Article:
This is Infertility is a bi-weekly podcast where we fuse narrative storytelling with experience and science to give you a new perspective on what it’s really like to go through a family building journey. Each episode dives into the emotional, physical, and financial burdens carried by those who experience infertility on their path to parenthood. Be it IVF, IUI, egg freezing, surrogacy, adoption, etc., the path is never the same and it can be long, painful, and lonely. It’s our mission to give those struggling a platform to be heard, a community connection, and an opportunity to raise awareness of the 1 in 6 who, for many reasons, struggle with infertility.
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This is Infertility

Episode 174: Becoming a Single Parent by Choice: IVF + a Sperm Donor

Today’s guest spent a great deal of time juggling many things on a tight schedule – she was busy creating a successful career for herself as a senior producer at a media and entertainment company. Lakia Holmes realized one day that her to-do’s at work may not be the only thing functioning on a tight schedule.

Aware of her biological clock, Lakia looked into freezing her eggs, so she could continue waiting for the perfect partner for her and her future baby. However, her doctor informed that her best chance at motherhood was through IVF. Lakia was shocked into a realization; being a mother is what she has always wanted, partner or no partner.

In this episode, Lakia dives into her decision to become a single parent by choice, her family building experience, and the impact of having access to family building benefits.

Guest: Lakia Holmes, Progyny Member

Host: Dan Bulger, Progyny 

For more information, visit Progyny’s Podcast page and Progyny’s Education page for more resources. Be sure to follow us on Instagram, @ThisisInfertilityPodcast and use the #ThisisInfertility. Have a question, comment, or want to share your story? Email us at  

Watch this podcast as a video here:

Here are some highlights from this episode:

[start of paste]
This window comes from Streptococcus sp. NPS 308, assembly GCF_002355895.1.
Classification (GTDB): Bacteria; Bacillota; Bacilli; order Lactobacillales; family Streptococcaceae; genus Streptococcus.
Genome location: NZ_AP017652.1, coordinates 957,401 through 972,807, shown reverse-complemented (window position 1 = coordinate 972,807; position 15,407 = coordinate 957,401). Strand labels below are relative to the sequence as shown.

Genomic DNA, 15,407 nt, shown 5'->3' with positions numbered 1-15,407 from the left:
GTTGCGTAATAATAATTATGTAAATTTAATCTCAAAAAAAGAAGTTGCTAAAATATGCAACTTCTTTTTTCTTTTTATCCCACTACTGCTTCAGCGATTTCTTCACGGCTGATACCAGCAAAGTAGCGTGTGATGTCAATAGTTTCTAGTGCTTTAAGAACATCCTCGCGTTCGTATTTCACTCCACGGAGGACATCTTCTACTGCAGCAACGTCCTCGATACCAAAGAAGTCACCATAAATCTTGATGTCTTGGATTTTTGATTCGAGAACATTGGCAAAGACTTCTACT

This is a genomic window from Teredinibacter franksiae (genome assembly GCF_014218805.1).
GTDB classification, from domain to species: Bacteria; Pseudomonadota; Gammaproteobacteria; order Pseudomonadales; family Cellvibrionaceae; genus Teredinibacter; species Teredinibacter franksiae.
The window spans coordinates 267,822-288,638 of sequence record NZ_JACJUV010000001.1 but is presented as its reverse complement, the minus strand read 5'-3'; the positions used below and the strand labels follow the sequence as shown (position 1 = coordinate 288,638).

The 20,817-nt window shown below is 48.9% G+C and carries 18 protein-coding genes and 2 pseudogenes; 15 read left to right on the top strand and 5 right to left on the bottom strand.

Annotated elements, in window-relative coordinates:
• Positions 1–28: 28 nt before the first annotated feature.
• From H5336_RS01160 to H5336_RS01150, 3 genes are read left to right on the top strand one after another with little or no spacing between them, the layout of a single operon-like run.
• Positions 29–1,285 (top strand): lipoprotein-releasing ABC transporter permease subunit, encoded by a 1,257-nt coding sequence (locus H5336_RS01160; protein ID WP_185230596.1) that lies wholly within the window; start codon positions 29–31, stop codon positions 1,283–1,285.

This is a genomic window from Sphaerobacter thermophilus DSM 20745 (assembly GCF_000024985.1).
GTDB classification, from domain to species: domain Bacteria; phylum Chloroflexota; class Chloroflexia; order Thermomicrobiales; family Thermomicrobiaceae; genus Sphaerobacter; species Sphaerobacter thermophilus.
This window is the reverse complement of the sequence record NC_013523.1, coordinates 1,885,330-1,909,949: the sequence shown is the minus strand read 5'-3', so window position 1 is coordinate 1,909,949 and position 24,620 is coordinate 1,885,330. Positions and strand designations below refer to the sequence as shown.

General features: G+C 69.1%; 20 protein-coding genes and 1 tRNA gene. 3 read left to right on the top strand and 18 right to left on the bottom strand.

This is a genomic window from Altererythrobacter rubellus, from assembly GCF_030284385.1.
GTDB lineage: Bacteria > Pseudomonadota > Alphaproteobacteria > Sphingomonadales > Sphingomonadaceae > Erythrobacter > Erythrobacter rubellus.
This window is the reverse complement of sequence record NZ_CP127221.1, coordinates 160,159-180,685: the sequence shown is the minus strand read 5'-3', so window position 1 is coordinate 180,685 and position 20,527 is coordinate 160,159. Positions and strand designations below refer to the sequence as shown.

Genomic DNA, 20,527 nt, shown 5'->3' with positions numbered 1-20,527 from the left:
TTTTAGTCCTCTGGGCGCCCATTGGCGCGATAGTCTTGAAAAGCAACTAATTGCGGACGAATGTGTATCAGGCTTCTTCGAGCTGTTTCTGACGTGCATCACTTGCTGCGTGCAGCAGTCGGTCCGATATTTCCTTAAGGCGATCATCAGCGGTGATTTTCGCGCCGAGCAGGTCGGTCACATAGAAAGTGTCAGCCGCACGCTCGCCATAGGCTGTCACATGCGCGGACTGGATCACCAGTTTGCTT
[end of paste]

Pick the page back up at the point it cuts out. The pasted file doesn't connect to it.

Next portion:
Waiting for Mr. Right?

02:41 – 07:48

Lakia Holmes: By the time I was 37 getting ready to turn 38, I still wasn’t completely ready to have a baby, but I knew I wanted to explore the process of freezing my eggs and in my mind, I was just wanting to freeze eggs, keep them there in the freezer but then still get pregnant naturally. And you know hopefully find a partner, to go through that entire process with. I went to my doctor to just kind of explore the process. And during this series of tests, I found out that there’s probably about a 2% chance of me getting pregnant naturally. So, that changed everything.

Dan Bulger: She had an HSG exam in preparation for freezing her eggs, and it showed that one of her fallopian tubes was completely blocked. And the other one was mostly blocked as well. With these results it was apparent that her best chance for a future pregnancy would be through IVF.

Lakia Holmes: You have to change, I guess in some ways, how you approach dating, because you have this extra thing that you have to worry about. And so, my approach after hearing the IVF news was that, okay, I have to date with intention. And just kind of let them know, maybe not necessarily off the bat, but just to prepare them for the toll that it could take emotionally, financially. So, you know, oftentimes dropping that kind of a bomb, when you’re maybe, you know, several dates in, isn’t the easiest, but it’s a conversation that needs to happen, because not everyone is prepared for that. I really started considering, okay, what’s going to be the next step for me? And that’s when I came to the conclusion, I’ve waited so long to become a mom, what am I continuing to wait for? You know, I wanted this perfect life for me and for my baby and I delayed for so long, I’m just going to try this on my own.

Finding Support When Challenges Arise

08:08 – 11:28